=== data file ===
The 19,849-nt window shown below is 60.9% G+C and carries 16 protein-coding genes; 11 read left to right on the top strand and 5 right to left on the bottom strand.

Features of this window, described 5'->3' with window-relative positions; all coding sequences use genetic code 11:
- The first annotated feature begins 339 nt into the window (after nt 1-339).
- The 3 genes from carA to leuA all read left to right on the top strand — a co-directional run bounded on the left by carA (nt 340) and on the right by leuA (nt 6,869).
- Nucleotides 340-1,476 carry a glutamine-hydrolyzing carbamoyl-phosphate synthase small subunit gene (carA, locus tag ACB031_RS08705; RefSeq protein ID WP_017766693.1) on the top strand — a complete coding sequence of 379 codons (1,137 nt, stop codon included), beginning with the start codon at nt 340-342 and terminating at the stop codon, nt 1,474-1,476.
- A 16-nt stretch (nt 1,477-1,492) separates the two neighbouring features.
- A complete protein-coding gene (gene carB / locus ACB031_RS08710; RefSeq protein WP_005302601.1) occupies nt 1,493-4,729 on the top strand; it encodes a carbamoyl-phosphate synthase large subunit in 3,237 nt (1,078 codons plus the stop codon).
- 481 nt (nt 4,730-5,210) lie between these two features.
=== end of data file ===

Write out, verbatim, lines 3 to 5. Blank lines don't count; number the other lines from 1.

- The first annotated feature begins 339 nt into the window (after nt 1-339).
- The 3 genes from carA to leuA all read left to right on the top strand — a co-directional run bounded on the left by carA (nt 340) and on the right by leuA (nt 6,869).
- Nucleotides 340-1,476 carry a glutamine-hydrolyzing carbamoyl-phosphate synthase small subunit gene (carA, locus tag ACB031_RS08705; RefSeq protein ID WP_017766693.1) on the top strand — a complete coding sequence of 379 codons (1,137 nt, stop codon included), beginning with the start codon at nt 340-342 and terminating at the stop codon, nt 1,474-1,476.